Item Seed: The Baruri Carapace.

Baruri Carapace – Google Docs

The Baruri Carapace


This item was trawled from the bottom of the Baruri River (a tributary of the Rio Negro, which is itself a tributary of the Amazon) in Brazil, embedded in a lump of curiously hardened clay.  The Baruri Carapace is a remarkably complete set of plate (breastplate, helmet) and scale mail (arms, legs); while the (presumably leather) bindings and linings used have long since rotted away, the armor plates and scales remained essentially intact.  The Carapace was made for somebody about 5 feet 4 inches tall, although researchers are less sure about that.

What makes this armor interesting is that it seems to be made out of treated chitin from a beetle.  This very much includes the fore-and-back plates on the breastplate, which are each all one piece. For that matter, the helmet seems to be made out of the head of a giant beetle.  Preliminary testing of the chitin suggests that the chitin came from a species related to the Amazon’s titan beetle (Titanus giganteus), but even they’re far too small to be providing this much material for amor.  And a beetle that would be big enough has never been found before. It also can’t be that old; while the chitin is well-preserved, it’s not fossilized or anything.  Carbon dating says that the stuff is about two thousand or so years old, but that was after five tests and the lab still isn’t confident about the results.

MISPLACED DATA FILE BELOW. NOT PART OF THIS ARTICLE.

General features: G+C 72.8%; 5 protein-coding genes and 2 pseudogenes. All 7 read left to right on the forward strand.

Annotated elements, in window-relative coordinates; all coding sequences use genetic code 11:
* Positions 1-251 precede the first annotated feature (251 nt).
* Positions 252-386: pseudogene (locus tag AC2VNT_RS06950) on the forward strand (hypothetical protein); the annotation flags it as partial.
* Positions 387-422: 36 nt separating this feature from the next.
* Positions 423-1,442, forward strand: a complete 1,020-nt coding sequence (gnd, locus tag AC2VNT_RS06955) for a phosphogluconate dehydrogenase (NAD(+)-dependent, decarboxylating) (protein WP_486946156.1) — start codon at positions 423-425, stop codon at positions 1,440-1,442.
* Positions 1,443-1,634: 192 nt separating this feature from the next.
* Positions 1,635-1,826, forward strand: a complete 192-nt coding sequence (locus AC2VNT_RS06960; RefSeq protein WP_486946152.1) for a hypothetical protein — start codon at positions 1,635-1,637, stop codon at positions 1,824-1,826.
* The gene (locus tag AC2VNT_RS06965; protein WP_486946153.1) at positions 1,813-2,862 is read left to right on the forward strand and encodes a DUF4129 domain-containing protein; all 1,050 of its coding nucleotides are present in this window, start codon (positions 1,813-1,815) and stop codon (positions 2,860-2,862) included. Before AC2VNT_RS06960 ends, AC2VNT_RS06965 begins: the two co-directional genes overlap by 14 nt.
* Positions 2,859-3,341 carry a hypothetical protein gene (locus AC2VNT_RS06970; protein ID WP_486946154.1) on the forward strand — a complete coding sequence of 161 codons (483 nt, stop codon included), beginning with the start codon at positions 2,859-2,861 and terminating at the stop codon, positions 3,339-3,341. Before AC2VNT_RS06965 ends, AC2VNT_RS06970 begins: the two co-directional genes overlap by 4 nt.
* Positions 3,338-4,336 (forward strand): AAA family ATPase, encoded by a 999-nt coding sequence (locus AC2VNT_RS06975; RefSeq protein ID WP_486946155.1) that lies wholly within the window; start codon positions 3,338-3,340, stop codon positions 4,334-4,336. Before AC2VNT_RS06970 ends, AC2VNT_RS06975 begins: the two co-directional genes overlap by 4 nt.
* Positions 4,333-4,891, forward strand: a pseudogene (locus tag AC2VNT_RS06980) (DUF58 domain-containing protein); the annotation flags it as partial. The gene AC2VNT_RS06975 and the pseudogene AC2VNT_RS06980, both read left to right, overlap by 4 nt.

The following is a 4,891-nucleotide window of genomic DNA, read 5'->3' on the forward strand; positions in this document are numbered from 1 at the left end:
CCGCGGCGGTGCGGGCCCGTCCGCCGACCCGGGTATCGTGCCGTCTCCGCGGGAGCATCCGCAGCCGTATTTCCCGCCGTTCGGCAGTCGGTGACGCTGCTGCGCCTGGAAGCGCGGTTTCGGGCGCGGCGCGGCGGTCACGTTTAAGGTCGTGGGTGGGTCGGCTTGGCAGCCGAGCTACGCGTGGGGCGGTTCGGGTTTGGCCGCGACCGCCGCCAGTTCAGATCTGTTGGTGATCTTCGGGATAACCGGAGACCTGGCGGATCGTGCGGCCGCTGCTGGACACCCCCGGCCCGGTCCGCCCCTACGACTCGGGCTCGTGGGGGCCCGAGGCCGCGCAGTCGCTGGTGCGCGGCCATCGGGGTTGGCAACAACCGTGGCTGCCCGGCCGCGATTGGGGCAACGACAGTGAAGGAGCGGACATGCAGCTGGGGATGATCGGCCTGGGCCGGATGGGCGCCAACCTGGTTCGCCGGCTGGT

Keep in mind that the Baruri Carapace isn’t exactly super-armor, by our standards; while it would stand up to copper or bronze, the Carapace probably would have gotten smashed up by steel weapons and it absolutely would not have stopped a bullet.  However: it’s remarkably light and sturdy. Think thick plastic — and it’s about as reactive, too. If there’s a creature wandering around with that kind of exoskeleton then there’s potentially a lot of profit in domesticating it for its hide. So it’s the team’s job to go find that bug.


Sure, it must be somewhere in the Amazon river basin.  Which is still one of the more unknown spots on the map.  That’s why there’s a team in the first place. As for the danger: why, clearly somebody took one of these things down with stone or copper weapons. Surely modern technology will make the job a cakewalk.


Really: what could go wrong?

1 Comment

  • Rockphed says:

    … Whoever is giving this briefing has obviously never gone on a field mission. The team should drag them along just to correct their Murphy tempting ways.

    Wait, that would probably result in all sorts of further Murphy tempting.

    Is there any good way to deal with Murphy tempters?

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